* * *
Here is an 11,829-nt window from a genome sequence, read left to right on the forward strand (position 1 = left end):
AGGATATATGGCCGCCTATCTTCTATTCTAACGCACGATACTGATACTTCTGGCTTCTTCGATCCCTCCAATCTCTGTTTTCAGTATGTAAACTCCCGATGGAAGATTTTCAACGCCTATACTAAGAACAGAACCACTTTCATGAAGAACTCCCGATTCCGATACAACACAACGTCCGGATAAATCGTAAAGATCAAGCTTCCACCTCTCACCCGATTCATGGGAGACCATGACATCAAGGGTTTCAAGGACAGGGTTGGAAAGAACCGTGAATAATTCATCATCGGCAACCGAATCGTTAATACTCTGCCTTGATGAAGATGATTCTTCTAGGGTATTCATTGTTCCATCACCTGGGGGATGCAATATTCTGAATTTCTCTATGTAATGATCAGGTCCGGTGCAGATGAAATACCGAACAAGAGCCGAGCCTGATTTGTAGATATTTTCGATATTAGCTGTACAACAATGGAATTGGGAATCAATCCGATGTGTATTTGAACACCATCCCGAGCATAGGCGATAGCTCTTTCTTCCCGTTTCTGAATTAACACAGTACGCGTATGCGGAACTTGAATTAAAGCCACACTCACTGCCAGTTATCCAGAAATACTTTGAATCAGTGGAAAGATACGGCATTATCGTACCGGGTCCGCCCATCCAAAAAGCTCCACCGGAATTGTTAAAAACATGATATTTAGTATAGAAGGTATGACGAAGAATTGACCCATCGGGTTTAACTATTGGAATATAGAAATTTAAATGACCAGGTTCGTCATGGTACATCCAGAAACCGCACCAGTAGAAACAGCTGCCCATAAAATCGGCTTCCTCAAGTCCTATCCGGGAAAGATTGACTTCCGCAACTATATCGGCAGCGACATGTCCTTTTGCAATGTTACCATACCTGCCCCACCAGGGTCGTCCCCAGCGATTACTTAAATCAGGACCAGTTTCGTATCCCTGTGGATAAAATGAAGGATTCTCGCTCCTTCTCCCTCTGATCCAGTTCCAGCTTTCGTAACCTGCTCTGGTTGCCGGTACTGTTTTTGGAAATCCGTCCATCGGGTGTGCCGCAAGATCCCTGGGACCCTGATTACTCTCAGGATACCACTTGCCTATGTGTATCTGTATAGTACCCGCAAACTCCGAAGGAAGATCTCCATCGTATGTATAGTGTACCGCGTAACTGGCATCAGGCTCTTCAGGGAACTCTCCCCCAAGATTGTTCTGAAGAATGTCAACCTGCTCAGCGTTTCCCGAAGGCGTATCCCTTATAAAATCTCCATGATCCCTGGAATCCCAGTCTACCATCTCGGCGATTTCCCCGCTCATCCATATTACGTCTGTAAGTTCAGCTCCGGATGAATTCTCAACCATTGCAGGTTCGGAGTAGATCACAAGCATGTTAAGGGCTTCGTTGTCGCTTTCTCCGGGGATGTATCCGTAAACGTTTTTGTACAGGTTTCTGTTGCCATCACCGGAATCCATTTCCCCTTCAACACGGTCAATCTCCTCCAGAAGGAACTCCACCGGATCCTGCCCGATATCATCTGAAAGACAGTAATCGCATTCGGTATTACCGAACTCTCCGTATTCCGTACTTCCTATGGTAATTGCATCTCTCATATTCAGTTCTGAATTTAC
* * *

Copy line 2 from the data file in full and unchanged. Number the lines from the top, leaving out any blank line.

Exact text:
AGGATATATGGCCGCCTATCTTCTATTCTAACGCACGATACTGATACTTCTGGCTTCTTCGATCCCTCCAATCTCTGTTTTCAGTATGTAAACTCCCGATGGAAGATTTTCAACGCCTATACTAAGAACAGAACCACTTTCATGAAGAACTCCCGATTCCGATACAACACAACGTCCGGATAAATCGTAAAGATCAAGCTTCCACCTCTCACCCGATTCATGGGAGACCATGACATCAAGGGTTTCAAGGACAGGGTTGGAAAGAACCGTGAATAATTCATCATCGGCAACCGAATCGTTAATACTCTGCCTTGATGAAGATGATTCTTCTAGGGTATTCATTGTTCCATCACCTGGGGGATGCAATATTCTGAATTTCTCTATGTAATGATCAGGTCCGGTGCAGATGAAATACCGAACAAGAGCCGAGCCTGATTTGTAGATATTTTCGATATTAGCTGTACAACAATGGAATTGGGAATCAATCCGATGTGTATTTGAACACCATCCCGAGCATAGGCGATAGCTCTTTCTTCCCGTTTCTGAATTAACACAGTACGCGTATGCGGAACTTGAATTAAAGCCACACTCACTGCCAGTTATCCAGAAATACTTTGAATCAGTGGAAAGATACGGCATTATCGTACCGGGTCCGCCCATCCAAAAAGCTCCACCGGAATTGTTAAAAACATGATATTTAGTATAGAAGGTATGACGAAGAATTGACCCATCGGGTTTAACTATTGGAATATAGAAATTTAAATGACCAGGTTCGTCATGGTACATCCAGAAACCGCACCAGTAGAAACAGCTGCCCATAAAATCGGCTTCCTCAAGTCCTATCCGGGAAAGATTGACTTCCGCAACTATATCGGCAGCGACATGTCCTTTTGCAATGTTACCATACCTGCCCCACCAGGGTCGTCCCCAGCGATTACTTAAATCAGGACCAGTTTCGTATCCCTGTGGATAAAATGAAGGATTCTCGCTCCTTCTCCCTCTGATCCAGTTCCAGCTTTCGTAACCTGCTCTGGTTGCCGGTACTGTTTTTGGAAATCCGTCCATCGGGTGTGCCGCAAGATCCCTGGGACCCTGATTACTCTCAGGATACCACTTGCCTATGTGTATCTGTATAGTACCCGCAAACTCCGAAGGAAGATCTCCATCGTATGTATAGTGTACCGCGTAACTGGCATCAGGCTCTTCAGGGAACTCTCCCCCAAGATTGTTCTGAAGAATGTCAACCTGCTCAGCGTTTCCCGAAGGCGTATCCCTTATAAAATCTCCATGATCCCTGGAATCCCAGTCTACCATCTCGGCGATTTCCCCGCTCATCCATATTACGTCTGTAAGTTCAGCTCCGGATGAATTCTCAACCATTGCAGGTTCGGAGTAGATCACAAGCATGTTAAGGGCTTCGTTGTCGCTTTCTCCGGGGATGTATCCGTAAACGTTTTTGTACAGGTTTCTGTTGCCATCACCGGAATCCATTTCCCCTTCAACACGGTCAATCTCCTCCAGAAGGAACTCCACCGGATCCTGCCCGATATCATCTGAAAGACAGTAATCGCATTCGGTATTACCGAACTCTCCGTATTCCGTACTTCCTATGGTAATTGCATCTCTCATATTCAGTTCTGAATTTAC